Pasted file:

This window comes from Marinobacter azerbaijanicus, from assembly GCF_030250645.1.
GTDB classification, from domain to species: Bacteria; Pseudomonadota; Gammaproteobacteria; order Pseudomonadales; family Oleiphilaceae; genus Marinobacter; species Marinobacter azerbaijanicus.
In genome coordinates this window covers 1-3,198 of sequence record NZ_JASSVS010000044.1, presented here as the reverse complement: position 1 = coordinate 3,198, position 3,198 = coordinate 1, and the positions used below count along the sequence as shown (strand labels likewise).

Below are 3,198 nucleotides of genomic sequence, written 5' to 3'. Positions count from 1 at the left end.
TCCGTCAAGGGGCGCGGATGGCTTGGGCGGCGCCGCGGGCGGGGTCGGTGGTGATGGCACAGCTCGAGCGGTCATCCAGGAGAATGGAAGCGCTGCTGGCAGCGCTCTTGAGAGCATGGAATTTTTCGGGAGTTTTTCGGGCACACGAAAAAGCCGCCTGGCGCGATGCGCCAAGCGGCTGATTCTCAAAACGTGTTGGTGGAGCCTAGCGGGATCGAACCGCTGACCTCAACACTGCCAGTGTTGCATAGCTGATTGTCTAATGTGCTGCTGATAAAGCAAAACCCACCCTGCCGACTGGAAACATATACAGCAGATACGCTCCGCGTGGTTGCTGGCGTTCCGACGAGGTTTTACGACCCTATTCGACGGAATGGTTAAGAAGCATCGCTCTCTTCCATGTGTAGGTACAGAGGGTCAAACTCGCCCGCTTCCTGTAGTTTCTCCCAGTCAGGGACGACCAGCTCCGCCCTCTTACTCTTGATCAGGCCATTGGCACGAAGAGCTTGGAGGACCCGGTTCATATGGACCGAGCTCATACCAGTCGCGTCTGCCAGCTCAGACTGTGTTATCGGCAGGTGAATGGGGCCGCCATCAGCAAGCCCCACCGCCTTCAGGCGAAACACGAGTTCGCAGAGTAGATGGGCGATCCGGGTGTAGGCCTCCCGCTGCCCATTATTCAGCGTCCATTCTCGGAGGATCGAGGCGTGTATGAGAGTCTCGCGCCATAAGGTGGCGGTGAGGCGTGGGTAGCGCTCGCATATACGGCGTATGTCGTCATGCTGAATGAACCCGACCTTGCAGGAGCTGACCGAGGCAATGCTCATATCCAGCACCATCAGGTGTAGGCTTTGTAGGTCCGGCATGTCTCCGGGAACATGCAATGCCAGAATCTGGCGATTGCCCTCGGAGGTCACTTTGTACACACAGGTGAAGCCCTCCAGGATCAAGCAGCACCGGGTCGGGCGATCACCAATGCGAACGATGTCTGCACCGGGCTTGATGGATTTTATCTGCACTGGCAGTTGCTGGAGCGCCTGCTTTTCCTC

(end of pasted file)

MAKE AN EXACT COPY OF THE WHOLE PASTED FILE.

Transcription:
This window comes from Marinobacter azerbaijanicus, from assembly GCF_030250645.1.
GTDB classification, from domain to species: Bacteria; Pseudomonadota; Gammaproteobacteria; order Pseudomonadales; family Oleiphilaceae; genus Marinobacter; species Marinobacter azerbaijanicus.
In genome coordinates this window covers 1-3,198 of sequence record NZ_JASSVS010000044.1, presented here as the reverse complement: position 1 = coordinate 3,198, position 3,198 = coordinate 1, and the positions used below count along the sequence as shown (strand labels likewise).

Below are 3,198 nucleotides of genomic sequence, written 5' to 3'. Positions count from 1 at the left end.
TCCGTCAAGGGGCGCGGATGGCTTGGGCGGCGCCGCGGGCGGGGTCGGTGGTGATGGCACAGCTCGAGCGGTCATCCAGGAGAATGGAAGCGCTGCTGGCAGCGCTCTTGAGAGCATGGAATTTTTCGGGAGTTTTTCGGGCACACGAAAAAGCCGCCTGGCGCGATGCGCCAAGCGGCTGATTCTCAAAACGTGTTGGTGGAGCCTAGCGGGATCGAACCGCTGACCTCAACACTGCCAGTGTTGCATAGCTGATTGTCTAATGTGCTGCTGATAAAGCAAAACCCACCCTGCCGACTGGAAACATATACAGCAGATACGCTCCGCGTGGTTGCTGGCGTTCCGACGAGGTTTTACGACCCTATTCGACGGAATGGTTAAGAAGCATCGCTCTCTTCCATGTGTAGGTACAGAGGGTCAAACTCGCCCGCTTCCTGTAGTTTCTCCCAGTCAGGGACGACCAGCTCCGCCCTCTTACTCTTGATCAGGCCATTGGCACGAAGAGCTTGGAGGACCCGGTTCATATGGACCGAGCTCATACCAGTCGCGTCTGCCAGCTCAGACTGTGTTATCGGCAGGTGAATGGGGCCGCCATCAGCAAGCCCCACCGCCTTCAGGCGAAACACGAGTTCGCAGAGTAGATGGGCGATCCGGGTGTAGGCCTCCCGCTGCCCATTATTCAGCGTCCATTCTCGGAGGATCGAGGCGTGTATGAGAGTCTCGCGCCATAAGGTGGCGGTGAGGCGTGGGTAGCGCTCGCATATACGGCGTATGTCGTCATGCTGAATGAACCCGACCTTGCAGGAGCTGACCGAGGCAATGCTCATATCCAGCACCATCAGGTGTAGGCTTTGTAGGTCCGGCATGTCTCCGGGAACATGCAATGCCAGAATCTGGCGATTGCCCTCGGAGGTCACTTTGTACACACAGGTGAAGCCCTCCAGGATCAAGCAGCACCGGGTCGGGCGATCACCAATGCGAACGATGTCTGCACCGGGCTTGATGGATTTTATCTGCACTGGCAGTTGCTGGAGCGCCTGCTTTTCCTC